Posted on Jun 25, 2019
Growing up in a city, David Junker always imagined he would work in business or as a teacher. He never thought he would end up as a farmer in McCook, Nebraska.
Junker attended the University of Nebraska at Kearney where he met his wife. He was pursuing a degree in elementary education before he and his wife moved to Omaha where he began working in restaurant management. Junker worked for Famous Dave's as a corporate trainer traveling across the Midwest training employees for new locations.
In 2010, his wife's uncle was battling cancer and needed help on the farm. Although Junker had no prior agriculture experience, other than occasionally helping at his wife's family farm, they moved their family to McCook, Nebraska, and he went to work.
"It's one of my biggest accomplishments," Junker said, "moving my whole family from Omaha, Nebraska, to a small town like McCook, Nebraska, and just taking the jump into farming. It was kind of a blind leap of faith."
Junker said his experience working in restaurant management has helped him in the management aspect of farming. Just like in the restaurant, he said, farming takes long hours, necessary organization, and the ability to determine what is working for the operation and what is not.
"That prior experience also helps to bring a lot of calmness to the plate for farming which can help a lot on really stressful days or in times of drought," Junker said. " You draw back to some of the prior strengths and times that you had gone through something along the same lines."
Today, Junker and his father-in-law farm around 1,500 acres of sorghum, corn, wheat and soybeans, but he still wanted to know more about farming and sorghum. He said Mike Baker encouraged him to apply for Leadership Sorghum, and he saw the opportunity to expand his knowledge base. Baker, Nebraska Sorghum Board Chairman and National Sorghum Producers Legislative Committee member, was a member of the inaugural Leadership Sorghum class and has played a large role in helping Junker through his early years of farming.
Junker said the entire Leadership Sorghum experience has been "mind blowing." He said his favorite part has been seeing the entire life-cycle of sorghum from the breeding process to export and end-user. This experience has given him the confidence to share his newfound knowledge, and he hopes he can be a source of information for other farmers who may lack resources or are just starting in the business like himself.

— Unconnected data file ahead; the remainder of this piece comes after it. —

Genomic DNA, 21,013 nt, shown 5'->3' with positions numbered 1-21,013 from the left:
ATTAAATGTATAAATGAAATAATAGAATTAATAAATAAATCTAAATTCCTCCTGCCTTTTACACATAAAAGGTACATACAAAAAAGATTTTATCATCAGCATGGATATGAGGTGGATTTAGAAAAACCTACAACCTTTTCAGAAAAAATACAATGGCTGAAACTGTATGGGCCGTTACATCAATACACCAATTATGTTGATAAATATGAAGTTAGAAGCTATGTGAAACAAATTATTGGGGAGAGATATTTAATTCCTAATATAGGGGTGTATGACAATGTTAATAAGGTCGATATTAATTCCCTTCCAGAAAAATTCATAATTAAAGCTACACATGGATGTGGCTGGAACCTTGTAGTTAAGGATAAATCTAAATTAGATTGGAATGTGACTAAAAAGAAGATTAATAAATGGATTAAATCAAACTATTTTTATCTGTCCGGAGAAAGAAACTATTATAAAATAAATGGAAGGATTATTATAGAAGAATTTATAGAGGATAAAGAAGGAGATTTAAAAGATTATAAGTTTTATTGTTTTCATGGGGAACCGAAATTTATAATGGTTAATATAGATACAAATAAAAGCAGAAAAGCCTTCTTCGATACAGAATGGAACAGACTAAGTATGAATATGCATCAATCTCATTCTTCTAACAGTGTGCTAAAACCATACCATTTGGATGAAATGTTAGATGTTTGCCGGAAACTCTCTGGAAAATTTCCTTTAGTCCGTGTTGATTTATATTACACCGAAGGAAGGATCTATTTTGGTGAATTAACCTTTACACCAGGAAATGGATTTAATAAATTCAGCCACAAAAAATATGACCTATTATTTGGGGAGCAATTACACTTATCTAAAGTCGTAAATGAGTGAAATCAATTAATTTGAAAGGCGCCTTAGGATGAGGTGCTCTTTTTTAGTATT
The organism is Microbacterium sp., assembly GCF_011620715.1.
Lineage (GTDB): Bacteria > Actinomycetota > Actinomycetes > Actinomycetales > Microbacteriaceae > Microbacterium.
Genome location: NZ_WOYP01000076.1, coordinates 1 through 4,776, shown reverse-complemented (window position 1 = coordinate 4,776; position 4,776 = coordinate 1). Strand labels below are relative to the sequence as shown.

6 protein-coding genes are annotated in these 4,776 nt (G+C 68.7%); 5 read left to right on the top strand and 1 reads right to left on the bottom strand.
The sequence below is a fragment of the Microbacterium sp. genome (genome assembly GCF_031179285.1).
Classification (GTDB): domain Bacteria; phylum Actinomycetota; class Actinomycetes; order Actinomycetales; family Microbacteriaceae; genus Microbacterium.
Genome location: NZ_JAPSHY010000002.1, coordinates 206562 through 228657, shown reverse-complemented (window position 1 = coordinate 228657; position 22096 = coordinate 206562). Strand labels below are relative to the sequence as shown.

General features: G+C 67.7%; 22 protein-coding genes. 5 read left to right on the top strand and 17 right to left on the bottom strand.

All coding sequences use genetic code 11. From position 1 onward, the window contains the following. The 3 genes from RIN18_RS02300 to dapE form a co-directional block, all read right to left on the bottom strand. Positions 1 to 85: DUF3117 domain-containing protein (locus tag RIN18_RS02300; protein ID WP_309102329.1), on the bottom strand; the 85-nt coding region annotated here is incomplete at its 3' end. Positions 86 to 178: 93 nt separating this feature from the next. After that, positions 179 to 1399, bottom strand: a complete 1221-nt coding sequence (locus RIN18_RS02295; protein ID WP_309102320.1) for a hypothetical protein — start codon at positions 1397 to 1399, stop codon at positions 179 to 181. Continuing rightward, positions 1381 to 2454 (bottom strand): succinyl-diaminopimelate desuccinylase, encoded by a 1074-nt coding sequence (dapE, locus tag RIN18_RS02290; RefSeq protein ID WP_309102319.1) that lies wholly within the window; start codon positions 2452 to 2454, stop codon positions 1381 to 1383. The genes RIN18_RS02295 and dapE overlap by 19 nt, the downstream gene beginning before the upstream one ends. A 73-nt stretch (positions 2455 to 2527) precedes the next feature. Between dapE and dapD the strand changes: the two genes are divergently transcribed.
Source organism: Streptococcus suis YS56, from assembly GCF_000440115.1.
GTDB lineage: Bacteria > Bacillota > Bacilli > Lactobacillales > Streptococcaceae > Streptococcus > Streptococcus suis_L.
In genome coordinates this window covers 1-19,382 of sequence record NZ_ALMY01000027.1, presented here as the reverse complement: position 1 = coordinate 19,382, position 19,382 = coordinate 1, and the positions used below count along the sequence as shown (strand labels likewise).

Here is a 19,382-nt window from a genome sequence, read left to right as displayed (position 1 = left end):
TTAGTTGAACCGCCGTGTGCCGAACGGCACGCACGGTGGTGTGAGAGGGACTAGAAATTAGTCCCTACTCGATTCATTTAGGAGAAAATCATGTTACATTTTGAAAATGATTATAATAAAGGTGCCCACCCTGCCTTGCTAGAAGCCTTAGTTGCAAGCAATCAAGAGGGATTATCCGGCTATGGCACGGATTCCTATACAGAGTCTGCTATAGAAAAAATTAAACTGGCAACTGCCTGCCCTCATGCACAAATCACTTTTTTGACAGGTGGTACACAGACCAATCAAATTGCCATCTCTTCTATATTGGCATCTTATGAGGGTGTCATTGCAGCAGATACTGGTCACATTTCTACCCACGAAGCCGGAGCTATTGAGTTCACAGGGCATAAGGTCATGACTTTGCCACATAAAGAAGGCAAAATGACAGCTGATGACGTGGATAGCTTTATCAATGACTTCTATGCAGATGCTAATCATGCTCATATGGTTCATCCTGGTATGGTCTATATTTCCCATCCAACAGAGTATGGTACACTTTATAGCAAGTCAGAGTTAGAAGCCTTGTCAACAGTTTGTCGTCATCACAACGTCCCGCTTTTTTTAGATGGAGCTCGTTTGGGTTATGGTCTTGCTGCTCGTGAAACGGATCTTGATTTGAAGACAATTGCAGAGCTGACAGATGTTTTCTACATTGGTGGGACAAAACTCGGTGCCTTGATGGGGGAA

Junker feels he has gained confidence in other areas of his life as well, even applying leadership skills from the class into his parenting and personal life. He said this opportunity has given him the skills and knowledge to take the next steps not only in farming, but the rest of his life.
Throughout the last nine years, Junker said he has truly come to love farming and everything that goes along with it. Whether it is working with tools and machinery, coming home dirty from working in the
field, or the long hours spent on the books, he said the sheer love of what he is doing keeps him going through the tough times. He said he hopes to share this love with his boys and wants to give them an opportunity to carry on the family legacy.
"It's just different when you're out in the field and you're working for yourself and for your crops and to support your family," Junker said. "It's just absolutely refreshing to get up, and I can't say there's been one day that I've regretted getting up and going to work."
Equipment: Green. They're all green.
Tractor Tunes: Sports talk radio shows or hip hop.
Favorite Season on the Farm: Definitely the fall.
Favorite part of Farming: Everything from learning how to become a mechanic, just getting to put seeds in the ground and watching them grow and being able to nurture them and raise a crop and just be proud that it's something he has accomplished.
Hobbies: Running and watching his boys play sports.
David is a member of Leadership Sorghum Class IV, a program designed to foster the next generation of sorghum leaders. The program exposes members to various aspects of the sorghum industry from basic and applied research to international marketing. Through both hands-on and classroom-style education, participants gain an understanding of how sorghum moves through the value chain, how checkoffs and interest organizations interact on behalf of the industry and what the future holds for the crop. The program also provides professional development training and networking opportunities.